The zero-sum nature of land is the opposite of the modern economy, where we can make more of everything. We can, in effect, make more land by vastly increasing the agricultural productivity of farms and fields. We can, in actuality, make more land by piling up the landings in skyscrapers.
Worthy of note in Leviticus Chapter 25 is an exception to the Jubilee redistribution of land.
… the house that is in the walled city shall be established for ever to him that bought it throughout his generations: it shall not go out in the jubile.
People with their home in a walled city are presumably not farmers or shepherds. They’re making a living from services, crafts, and trade.
Services, crafts, and trade are not – and never were, not even back when Moses was floating down the Nile in his baby basket – zero-sum endeavors.
The other circumstance that the Israelites faced was predatory lending. I’m talking about something much worse than payday loans. With payday loans there is, at least, a payday. This wasn’t always so among primitive agriculturalists.
The crops and herds of the second millennium B.C. were hit-or-miss. One too many lions lying down with your lambs and you could be wiped out. The land of milk and honey may have been, climatically, a little sweeter and milkier than it is today, but it was still grievously prone to droughts.
Farming is by nature credit-dependent.
Income arrives once a year. Sometimes it’s bounteous and can hold you through the next harvest. Sometimes it’s nil, and when planting time comes, you’ve eaten your seed corn.
The predatory lenders of the time were like the Mafia loan sharks of today. They had no commercial interest in you getting out of debt. These lenders wanted the “vigorish.” They wanted the “juice.” (Literally, if you were growing grapes or olives.) Worse, they wanted you to fail to pay the vig, so they could move in on your business.
These were coercive loans. When you ran out of resources to repay, you’d have to “lease” your land to the lender. When you ran out of land to lease, you’d have to lease yourself and become the lender’s bond servant.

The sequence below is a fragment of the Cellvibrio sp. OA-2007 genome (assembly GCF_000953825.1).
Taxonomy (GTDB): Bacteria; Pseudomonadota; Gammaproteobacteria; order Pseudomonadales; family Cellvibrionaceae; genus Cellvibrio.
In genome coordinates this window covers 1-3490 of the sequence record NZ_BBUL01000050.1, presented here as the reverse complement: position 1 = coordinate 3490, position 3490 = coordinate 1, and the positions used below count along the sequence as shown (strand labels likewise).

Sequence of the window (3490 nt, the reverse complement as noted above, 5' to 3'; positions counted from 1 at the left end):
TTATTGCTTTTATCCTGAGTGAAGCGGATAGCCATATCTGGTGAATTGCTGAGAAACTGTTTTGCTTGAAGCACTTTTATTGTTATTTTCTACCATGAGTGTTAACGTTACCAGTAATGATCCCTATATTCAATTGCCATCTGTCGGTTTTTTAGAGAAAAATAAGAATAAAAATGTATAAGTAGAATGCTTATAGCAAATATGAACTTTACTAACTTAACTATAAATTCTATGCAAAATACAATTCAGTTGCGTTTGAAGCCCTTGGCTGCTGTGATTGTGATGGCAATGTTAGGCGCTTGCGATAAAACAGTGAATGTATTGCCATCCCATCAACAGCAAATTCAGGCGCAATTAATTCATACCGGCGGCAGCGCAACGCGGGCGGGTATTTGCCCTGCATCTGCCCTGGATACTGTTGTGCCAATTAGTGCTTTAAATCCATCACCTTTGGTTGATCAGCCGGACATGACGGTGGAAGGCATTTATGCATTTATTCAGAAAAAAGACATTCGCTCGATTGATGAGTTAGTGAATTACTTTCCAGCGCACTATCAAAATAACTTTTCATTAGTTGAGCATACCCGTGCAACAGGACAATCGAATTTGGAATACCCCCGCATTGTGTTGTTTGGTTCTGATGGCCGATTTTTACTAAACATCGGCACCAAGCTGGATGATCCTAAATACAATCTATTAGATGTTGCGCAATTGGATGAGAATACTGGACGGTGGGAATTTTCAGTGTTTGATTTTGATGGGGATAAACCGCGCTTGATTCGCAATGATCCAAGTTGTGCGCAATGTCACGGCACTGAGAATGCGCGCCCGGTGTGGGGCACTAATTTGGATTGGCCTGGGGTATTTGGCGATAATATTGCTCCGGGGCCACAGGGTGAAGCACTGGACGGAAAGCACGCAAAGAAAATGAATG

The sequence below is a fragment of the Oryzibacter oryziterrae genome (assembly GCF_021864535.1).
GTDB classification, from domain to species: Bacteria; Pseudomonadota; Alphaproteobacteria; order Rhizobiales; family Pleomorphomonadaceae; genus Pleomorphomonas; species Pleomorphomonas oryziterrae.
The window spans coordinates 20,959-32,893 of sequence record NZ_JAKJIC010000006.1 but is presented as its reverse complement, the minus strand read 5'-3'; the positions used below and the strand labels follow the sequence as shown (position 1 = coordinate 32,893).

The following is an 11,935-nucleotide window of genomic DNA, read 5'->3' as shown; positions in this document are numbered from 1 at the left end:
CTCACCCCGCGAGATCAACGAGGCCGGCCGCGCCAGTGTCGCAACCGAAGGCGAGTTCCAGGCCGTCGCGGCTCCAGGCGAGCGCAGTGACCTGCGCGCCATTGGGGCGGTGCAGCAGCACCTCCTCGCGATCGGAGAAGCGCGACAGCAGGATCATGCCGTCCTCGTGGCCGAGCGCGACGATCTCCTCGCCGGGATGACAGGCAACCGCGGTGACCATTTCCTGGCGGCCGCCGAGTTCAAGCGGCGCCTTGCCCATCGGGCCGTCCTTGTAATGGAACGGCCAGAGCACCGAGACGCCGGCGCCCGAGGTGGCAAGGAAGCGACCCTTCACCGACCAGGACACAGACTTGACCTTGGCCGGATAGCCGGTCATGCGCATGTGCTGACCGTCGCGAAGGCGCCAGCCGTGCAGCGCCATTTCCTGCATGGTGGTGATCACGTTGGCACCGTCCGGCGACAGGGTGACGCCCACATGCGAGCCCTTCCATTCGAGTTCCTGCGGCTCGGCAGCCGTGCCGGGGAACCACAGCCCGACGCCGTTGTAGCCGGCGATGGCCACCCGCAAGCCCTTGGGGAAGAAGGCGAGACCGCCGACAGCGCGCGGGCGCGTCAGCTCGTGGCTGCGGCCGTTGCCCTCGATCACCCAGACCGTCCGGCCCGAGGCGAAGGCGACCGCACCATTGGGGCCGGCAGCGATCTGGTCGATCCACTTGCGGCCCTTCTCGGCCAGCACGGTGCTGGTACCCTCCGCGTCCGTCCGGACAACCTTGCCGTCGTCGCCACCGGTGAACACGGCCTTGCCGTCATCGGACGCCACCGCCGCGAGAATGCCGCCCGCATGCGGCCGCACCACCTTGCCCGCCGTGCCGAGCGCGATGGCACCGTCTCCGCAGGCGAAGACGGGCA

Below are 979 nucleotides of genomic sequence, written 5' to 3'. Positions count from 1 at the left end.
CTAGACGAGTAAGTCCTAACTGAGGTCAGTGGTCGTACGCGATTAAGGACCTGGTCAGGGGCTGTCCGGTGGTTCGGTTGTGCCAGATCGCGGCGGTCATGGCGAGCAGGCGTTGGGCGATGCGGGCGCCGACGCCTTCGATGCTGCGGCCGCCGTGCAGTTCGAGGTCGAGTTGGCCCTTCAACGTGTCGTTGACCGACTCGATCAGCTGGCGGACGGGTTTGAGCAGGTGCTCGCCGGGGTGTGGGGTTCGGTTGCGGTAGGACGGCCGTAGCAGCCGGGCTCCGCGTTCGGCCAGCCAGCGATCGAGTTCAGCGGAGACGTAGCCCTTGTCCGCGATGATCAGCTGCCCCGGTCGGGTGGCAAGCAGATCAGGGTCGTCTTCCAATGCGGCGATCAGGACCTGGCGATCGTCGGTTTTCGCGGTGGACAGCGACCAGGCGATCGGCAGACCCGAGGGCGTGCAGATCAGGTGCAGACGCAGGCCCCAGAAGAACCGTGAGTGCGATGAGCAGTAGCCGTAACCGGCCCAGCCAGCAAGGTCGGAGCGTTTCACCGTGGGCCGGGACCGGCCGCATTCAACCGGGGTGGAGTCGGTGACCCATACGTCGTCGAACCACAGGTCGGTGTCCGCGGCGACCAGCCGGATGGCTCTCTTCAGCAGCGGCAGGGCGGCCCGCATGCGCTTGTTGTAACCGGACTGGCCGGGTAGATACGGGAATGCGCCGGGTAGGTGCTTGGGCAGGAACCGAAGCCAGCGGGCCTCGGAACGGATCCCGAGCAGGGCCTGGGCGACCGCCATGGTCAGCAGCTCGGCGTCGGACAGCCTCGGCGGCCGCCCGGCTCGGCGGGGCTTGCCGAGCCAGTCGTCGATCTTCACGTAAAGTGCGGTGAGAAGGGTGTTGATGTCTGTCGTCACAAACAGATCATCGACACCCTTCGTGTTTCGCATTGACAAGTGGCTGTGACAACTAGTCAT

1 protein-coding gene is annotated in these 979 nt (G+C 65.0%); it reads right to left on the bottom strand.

The same thing is going on in rural India to this day… and in plenty of other dark corners of the globe.
But here and now, in the developed world’s sophisticated conduct of business, industry, and commerce under the rule of law and the light of transparency, there should be no need for a Jubilee.
And yet… and yet…
Maybe, as we’re pondering “Jubilee,” we should be considering how many of the probably never-to-be-paid debts that modern people have incurred are, in fact, the result of predatory and coercive lending practices.
There are, after all, other kinds of predation than financial. And there are other kinds of coercion than brute force…
• What about politically predatory loans made by government agencies looking to score populist points by luring poor people into impossible mortgage debt and suckering the young into gigantic student loans?
• What about strategically coercive loans made by rich nations to poor nations to keep those poor nations in thrall?
• What about World Bank and International Monetary Fund loans made for the sake of “political stability” to keep predatory and coercive dictators in power?
A Jubilee in the Biblical sense might not be the best basis for action. But the moral ideas that underlie the Jubilee remain a good basis for thought.
Among those thoughts is that we are only temporary visitors to the Earth and our job is to take care of it in the short term, make it fruitful, and avoid permanently ruining the place… not only for our own sake, but for the sake of the posterity that we’ll never meet.
The land shall not be sold for ever: for the land is mine; for ye are strangers and sojourners with me.